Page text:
The lyrics of the holiday ballad â€œGrown-Up Christmas List,â€ reference fervent hopes for peace and a better world, a poignant contrast to blaring jingles that play on endless repeat. The song, written three decades ago by renowned composer David Foster, speaks to universal humanitarian quests: â€œNo more lives torn apartâ€¦That wars would never startâ€¦â€ and a â€œlifelong wishâ€¦for a world in need.â€
Dozens of Vermont nonprofits do work that echoes the heart-rending lyrics of â€œGrown-Up Christmas List.â€ While many Vermonters are familiar with these nonprofits, few know much about the devoted leaders entrusted to serve those who, as the song says, â€œâ€¦still need help somehow.â€
Ranging in age from their late 30s to early 60s, these leaders are as diverse as the populations they serve. They have families they are devoted to, regardless of gender or marital status, whether they are parents or childless. They view their work as an authentic calling, an indisputable imperative, toward which they devote extremely long days, nights and weekends. But they also make time to have fun, and to support their fellow executive directors, including attending each otherâ€™s fundraisers.
The most respected among them have impressive qualifications â€” in education, social work, mental health, childcare, public policy, healthcare, business, and law â€” as well as proven strengths in leadership, operations, and financial management.
Looking forward to 2023, following is my own â€œGrown-up Christmas List,â€ for leaders of charitable and educational institutions whom Iâ€™ve come to know better over the past year. My list is not intended to be exclusive nor is it comprehensive. It simply references goals these particular leaders attained in 2022 and wishes for their continued success in the coming year.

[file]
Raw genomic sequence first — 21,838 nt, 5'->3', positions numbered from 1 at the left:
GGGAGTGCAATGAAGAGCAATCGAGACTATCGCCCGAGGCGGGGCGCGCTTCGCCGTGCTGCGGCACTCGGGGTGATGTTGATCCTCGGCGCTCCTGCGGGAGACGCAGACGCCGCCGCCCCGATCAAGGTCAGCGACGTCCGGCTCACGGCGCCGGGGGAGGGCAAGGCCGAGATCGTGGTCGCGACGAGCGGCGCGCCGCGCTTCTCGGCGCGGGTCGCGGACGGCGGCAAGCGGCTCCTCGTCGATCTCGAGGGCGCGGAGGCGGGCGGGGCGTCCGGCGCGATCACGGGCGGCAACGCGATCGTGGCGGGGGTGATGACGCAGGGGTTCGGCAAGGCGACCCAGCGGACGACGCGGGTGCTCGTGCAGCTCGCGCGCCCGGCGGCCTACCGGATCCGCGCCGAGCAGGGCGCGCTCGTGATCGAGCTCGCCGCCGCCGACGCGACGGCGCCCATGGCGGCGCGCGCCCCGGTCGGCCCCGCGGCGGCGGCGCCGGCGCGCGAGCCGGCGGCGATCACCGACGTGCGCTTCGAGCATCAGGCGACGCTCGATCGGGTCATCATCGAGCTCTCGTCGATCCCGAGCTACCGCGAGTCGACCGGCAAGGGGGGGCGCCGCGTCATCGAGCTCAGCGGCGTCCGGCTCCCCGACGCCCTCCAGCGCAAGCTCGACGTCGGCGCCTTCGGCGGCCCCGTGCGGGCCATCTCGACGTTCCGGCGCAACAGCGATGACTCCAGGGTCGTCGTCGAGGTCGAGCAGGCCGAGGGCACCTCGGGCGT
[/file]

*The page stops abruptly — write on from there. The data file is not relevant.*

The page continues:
Avaloy Lanning, executive director at New Story Center: That the exuberant Lanning continues her valiant endeavors, as the organization expands an essential residence to provide a safer environment for domestic abuse survivors.
Lucy Leriche, vice president of Vermont Public Policy at Planned Parenthood Northern New England: That Lericheâ€™s successful crusade to protect Vermontersâ€™ rights to personal reproductive autonomy has made her boundless determination even stronger, especially as more women flee from states where those rights are threatened.
Ashley Bride, executive director of United Way of Rutland County: That Bride continues to be fearless in securing support for United Way. Bride is beloved for her dedication, of course, but also because she shares credit and showers praise on all those who bolster her efforts.
Mary Feldman, executive director of Rutland County Parent Child Center: That Feldmanâ€™s plans for RCPCCâ€™s new facility helps the organization achieve its profound mission: to foster â€œwhole family workforce enhancement and development,â€ and â€œstrengthen Vermont by strengthening our families.â€
Heather Starzynski, executive director at NeighborWorks of Western Vermont: That all who meet with Starzynski engage her in discussing her expert perspectives on Vermontâ€™s housing situation. Starzynski joined NWWVT in 2021, after stints at NeighborWorks America, where she led regional development initiatives across the country. An economist by training, Starzynski has distinguished herself as an enthusiastic community collaborator.